- Journal Archives
- Volume 17
- Volume 16
- Volume 15
- Volume 14
- Volume 13
- Volume 12
- Volume 11
- Volume 10
- Volume 9
- Volume 8
- Volume 7
- Volume 6
- Volume 5
- Volume 4
- Volume 3
- Volume 2
- Volume 1
California can’t seem to decide whether texting while driving is safe. Back in 2009, California implemented its first ban on the practice. That law banned any reading or sending text messages while driving. However, the Auto Club found that the percentage of drivers who texted while driving actually doubled in the year after the legislation. That study, which observed about 4,000 drivers per day in Orange County, California, cited the difficulty for police in catching people who text while driving compared to the relative ease by which they can see whether someone is talking on the phone.
California State Senator Simitan used this study to conclude that California needs a stricter deterrent to keep people from texting on the roadways. While the original fines were $20 for the first offense and $50 for the second and subsequent offenses, Senator Simitan proposed raising the fines by $10 for each offense. The bill would also add a point to the driver’s record for each violation after the first one. However, California Governor Jerry Brown has now vetoed Simitan’s bill for the second year in a row. Governor Brown claims that the current fines should be sufficient “for people of ordinary means.” Governor Brown cited the fact that a $30 fine would actually total as much as $251 out-of-pocket, after county taxes and fees, while a $60 fine could be as much as $372.
Moving away from being more punitive, on January 1, 2013, California added an exception to the texting ban for the use of hands-free devices. This bill allows the use of in-dash navigation and texting programs in cars, such as OnStar. However, the assemblyman who drafted the bill admitted that its language left open the possibility of people using hands-free programs on their cellphones. This will encourage people to dictate their text messages on their cell phones using Siri or similar programs on other devices. By encouraging people to keep their hands off of their phones, lawmakers hope that more people will be able to keep their eyes on the road and hands on the wheel.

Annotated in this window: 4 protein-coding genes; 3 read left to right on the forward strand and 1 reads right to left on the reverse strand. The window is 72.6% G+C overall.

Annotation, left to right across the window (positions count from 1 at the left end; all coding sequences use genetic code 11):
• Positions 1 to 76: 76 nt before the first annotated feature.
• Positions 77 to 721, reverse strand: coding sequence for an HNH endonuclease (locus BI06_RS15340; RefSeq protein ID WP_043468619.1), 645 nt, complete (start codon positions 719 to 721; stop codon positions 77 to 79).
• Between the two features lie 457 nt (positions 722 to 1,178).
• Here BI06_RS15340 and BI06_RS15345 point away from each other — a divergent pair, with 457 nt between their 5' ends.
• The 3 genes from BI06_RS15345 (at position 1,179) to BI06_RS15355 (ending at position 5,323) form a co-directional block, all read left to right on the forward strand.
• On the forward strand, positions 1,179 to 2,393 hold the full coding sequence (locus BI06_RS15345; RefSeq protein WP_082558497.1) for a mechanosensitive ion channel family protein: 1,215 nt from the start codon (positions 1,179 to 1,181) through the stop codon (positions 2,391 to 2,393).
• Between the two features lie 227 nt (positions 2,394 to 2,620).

The new law, however, has met with some resistance. The freshman State Assemblyman Jim Frazier claims that, even when using hands-free texting, a driver’s eyes are off the road for an average of 4.6 seconds. If a driver is traveling at 55 mph, the driver’s eyes would be off of the road for “almost a football field.” Unfortunately for Assemblyman Frazier, using hands-free devices to text while driving has become a way of life for California drivers, even though only three months have passed since the bill was enacted. California drivers face long commutes, and they sometimes need to be able to communicate efficiently during those commutes. Assemblyman Frazier claims that hands-free talking on the phone is still available, and is safer than hands-free texting, although it is unclear why that would be.
Only one thing is for sure: the debate on how drivers are able to use their cellphones will continue as long as phones continue to cause car accidents.
Recent Blog Posts
- EU Charges Google with Antitrust Violations
- After Adobe, will more data breach cases survive a standing challenge?
- Can the FCC Create Net Neutrality?
- AT&T Levied with the Largest Privacy and Data Security Action the FCC has Ever Taken
- MLBPA Contemplates Legal Action Against the Cubs
- Monday Morning JETLawg
Tagsadvertising antitrust Apple books career celebrities contracts copyright copyright infringement courts creative content criminal law entertainment Facebook FCC film/television financial First Amendment games Google government intellectual property internet JETLaw journalism lawsuits legislation media medicine Monday Morning JETLawg music NFL patents privacy progress publicity rights radio social networking sports Supreme Court of the United States (SCOTUS) technology telecommunications trademarks Twitter U.S. Constitution